Dollis Valley: The Housing Bill Foretold

During my US housing road trip last year (and on numerous previous visits) I came to the firm conclusion that US and UK housing policy were converging around a neoliberal axis that spells doom for working class communities in both nations.  The Housing and Planning Bill is further evidence of this.  But as I visited US neighbourhoods battered and ultimately destroyed by the forces of privatisation, it was with a grim certainty that such things were already happening in the UK.  As in the States, the three card trick of ‘mixed income communities’ has been played on council estates for over a decade.  I visited another of its victims recently, the Dollis Valley estate in Barnet, the London borough where Thatcherism never died (she was the local MP).

Dollis Valley is a classic example of a place that doesn’t fit the neoliberal worldview.  It’s at the northern end of the Northern line on the outskirts of London where it meets the Hertfordshire countryside.  The estate itself is further isolated, as many of its US counterparts are, by poor public transport links and a design that reinforces separation from the surrounding area, which is predominantly leafy suburban semis.  This clashes with the late 60s/early 70s architecture of the estate and the current sensibilities of the regeneration industry which falsely claims that the root of social and housing policy problems – and their solution – lie on the drawing board (ironically, the same mistake their predecessors made).  I’ve studied similar places to Dollis Valley where the design team talked about ‘undoing the damage of the 70s’.  This self-serving narrative is a subterfuge to advance the interests of the private property industry.  However well intentioned or executed (and it’s sometimes both) the end product is always a reduction in the amount of council housing (and its replacement with less affordable homes), displacement and corporate re-branding.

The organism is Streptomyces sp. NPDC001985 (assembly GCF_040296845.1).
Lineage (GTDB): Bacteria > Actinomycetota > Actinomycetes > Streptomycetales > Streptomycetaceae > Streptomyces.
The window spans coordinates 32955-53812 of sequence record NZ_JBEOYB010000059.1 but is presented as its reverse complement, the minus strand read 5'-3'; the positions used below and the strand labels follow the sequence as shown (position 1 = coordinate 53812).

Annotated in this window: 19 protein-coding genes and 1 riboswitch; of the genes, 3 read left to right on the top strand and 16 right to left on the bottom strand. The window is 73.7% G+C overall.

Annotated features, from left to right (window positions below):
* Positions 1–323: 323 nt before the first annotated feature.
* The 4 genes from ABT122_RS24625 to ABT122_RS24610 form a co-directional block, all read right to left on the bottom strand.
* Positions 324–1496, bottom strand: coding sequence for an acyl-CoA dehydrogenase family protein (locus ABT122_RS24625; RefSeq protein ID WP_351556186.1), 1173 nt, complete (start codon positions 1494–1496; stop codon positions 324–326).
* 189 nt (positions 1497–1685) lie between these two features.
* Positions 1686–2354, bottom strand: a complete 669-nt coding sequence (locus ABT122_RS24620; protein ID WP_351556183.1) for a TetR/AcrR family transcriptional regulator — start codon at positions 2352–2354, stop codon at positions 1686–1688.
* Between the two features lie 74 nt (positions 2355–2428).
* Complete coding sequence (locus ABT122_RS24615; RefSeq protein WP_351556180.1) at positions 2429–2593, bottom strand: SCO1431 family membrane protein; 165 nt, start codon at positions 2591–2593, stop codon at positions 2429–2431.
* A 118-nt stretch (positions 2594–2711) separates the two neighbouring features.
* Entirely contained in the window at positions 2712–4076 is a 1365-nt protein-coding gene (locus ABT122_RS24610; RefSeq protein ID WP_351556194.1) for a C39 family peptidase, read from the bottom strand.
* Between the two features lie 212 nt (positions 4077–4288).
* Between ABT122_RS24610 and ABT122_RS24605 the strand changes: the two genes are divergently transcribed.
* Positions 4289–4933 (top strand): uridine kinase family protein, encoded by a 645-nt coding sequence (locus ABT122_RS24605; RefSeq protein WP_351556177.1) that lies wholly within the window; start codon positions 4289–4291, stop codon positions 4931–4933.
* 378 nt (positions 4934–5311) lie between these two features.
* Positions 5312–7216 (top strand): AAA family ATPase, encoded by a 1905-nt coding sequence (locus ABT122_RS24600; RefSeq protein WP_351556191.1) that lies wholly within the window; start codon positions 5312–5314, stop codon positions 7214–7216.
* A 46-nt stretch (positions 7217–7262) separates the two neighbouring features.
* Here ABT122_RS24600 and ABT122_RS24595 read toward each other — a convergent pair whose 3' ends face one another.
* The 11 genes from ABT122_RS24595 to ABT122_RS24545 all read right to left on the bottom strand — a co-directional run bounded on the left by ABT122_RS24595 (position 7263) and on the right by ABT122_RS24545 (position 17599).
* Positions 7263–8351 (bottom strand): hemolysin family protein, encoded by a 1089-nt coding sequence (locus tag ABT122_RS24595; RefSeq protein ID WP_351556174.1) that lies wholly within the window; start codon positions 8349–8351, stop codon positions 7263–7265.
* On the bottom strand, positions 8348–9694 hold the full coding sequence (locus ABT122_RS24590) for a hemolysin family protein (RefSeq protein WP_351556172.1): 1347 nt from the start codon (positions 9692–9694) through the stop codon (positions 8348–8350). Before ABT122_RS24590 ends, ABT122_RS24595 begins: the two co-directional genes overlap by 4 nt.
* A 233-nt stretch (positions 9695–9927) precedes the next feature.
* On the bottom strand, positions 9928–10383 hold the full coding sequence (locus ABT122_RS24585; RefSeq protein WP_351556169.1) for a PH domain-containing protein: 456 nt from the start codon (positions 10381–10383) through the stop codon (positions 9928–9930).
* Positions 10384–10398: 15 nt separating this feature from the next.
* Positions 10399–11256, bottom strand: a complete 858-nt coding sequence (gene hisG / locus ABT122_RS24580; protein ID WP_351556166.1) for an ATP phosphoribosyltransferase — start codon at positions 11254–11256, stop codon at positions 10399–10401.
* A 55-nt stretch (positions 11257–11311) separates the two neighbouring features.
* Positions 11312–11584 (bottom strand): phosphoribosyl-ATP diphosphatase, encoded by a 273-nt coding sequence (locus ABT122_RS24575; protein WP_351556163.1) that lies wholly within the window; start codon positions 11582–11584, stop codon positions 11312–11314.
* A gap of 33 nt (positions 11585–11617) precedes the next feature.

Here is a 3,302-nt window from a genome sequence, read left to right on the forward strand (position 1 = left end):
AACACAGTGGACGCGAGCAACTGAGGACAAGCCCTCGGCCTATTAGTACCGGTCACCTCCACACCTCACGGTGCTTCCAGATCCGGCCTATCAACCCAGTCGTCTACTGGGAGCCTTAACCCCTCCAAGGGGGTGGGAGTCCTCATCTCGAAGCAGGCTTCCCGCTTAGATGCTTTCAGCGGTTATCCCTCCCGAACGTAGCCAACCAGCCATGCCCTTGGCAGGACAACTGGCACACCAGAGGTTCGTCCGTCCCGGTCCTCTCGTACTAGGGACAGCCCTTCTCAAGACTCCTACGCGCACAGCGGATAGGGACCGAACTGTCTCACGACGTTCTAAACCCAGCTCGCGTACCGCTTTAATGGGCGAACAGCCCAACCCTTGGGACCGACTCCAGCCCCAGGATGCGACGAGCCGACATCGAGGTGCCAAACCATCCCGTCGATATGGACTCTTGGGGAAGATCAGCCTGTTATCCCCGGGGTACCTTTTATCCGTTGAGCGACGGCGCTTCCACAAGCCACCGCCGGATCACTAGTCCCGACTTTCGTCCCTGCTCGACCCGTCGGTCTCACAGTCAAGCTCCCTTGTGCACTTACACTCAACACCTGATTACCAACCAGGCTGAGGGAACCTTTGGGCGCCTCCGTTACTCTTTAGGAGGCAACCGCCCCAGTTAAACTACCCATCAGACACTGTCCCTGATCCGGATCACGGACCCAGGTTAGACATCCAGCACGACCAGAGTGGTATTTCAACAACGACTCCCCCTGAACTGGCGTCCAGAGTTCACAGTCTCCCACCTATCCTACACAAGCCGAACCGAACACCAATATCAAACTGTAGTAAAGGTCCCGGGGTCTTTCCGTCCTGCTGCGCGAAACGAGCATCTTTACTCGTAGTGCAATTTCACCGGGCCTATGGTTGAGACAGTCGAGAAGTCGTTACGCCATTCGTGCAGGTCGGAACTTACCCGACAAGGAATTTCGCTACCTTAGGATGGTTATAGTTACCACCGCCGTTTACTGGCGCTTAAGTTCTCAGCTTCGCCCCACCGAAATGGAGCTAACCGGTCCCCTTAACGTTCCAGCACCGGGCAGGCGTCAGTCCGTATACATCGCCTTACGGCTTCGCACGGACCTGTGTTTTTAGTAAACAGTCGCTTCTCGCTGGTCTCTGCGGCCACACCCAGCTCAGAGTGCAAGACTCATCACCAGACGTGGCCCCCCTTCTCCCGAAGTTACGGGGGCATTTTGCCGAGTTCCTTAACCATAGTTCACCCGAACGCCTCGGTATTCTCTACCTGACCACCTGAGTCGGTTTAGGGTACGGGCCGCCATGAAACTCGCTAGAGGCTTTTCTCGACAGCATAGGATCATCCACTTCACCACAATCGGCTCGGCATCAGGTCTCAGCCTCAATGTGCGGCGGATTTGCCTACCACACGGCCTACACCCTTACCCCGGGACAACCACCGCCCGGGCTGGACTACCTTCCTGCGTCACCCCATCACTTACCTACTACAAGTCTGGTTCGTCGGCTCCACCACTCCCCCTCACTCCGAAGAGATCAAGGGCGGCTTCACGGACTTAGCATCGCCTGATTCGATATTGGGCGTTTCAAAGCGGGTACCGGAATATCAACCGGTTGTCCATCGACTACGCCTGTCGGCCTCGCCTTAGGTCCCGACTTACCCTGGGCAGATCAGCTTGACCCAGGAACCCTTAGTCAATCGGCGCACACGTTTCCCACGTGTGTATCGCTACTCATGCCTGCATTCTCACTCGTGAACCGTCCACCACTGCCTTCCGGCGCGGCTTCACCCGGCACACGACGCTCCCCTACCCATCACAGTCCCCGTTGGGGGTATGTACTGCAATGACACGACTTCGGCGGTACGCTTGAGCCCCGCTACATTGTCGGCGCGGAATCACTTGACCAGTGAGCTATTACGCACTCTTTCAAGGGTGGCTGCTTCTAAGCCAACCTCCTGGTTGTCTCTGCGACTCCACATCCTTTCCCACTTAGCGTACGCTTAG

This seems to be what’s happening at Dollis Valley, as the first photo indicates.  I don’t know the place in any detail and there has undoubtedly been a long and twisting road, littered with dishonesty and political expediency, that has arrived at the current situation.  Some of the seeds appear to have been sown when new estate residents (some of them previously homeless) were denied permanent, secure tenancies, making them vulnerable to removal and facilitating the divide and rule tactics that are an inherent feature of such estate regeneration projects.  This compound marginalisation is manna to the snake-water salespeople who present their glossy prospectus as the only answer to years of institutional neglect of housing that is actually perfectly adequate (with proper investment, maintenance and management), but occupies valuable land coveted by developers.  So begins a process of clearing the estate not only of existing residents and the council housing they live in, but removing any sign that they were once here.

Dollis Valley and scores of other council estates are living the Housing and Planning Bill nightmare today, but their fate will be shared by many others if we don’t Kill the Bill.  The government is hoping to steer its battered housing flagship through parliament next Tuesday, 3rd May.  We need to be outside the House of Commons to protest and inside to lobby our MPs and ask what they are doing to stop the council estate clearances.







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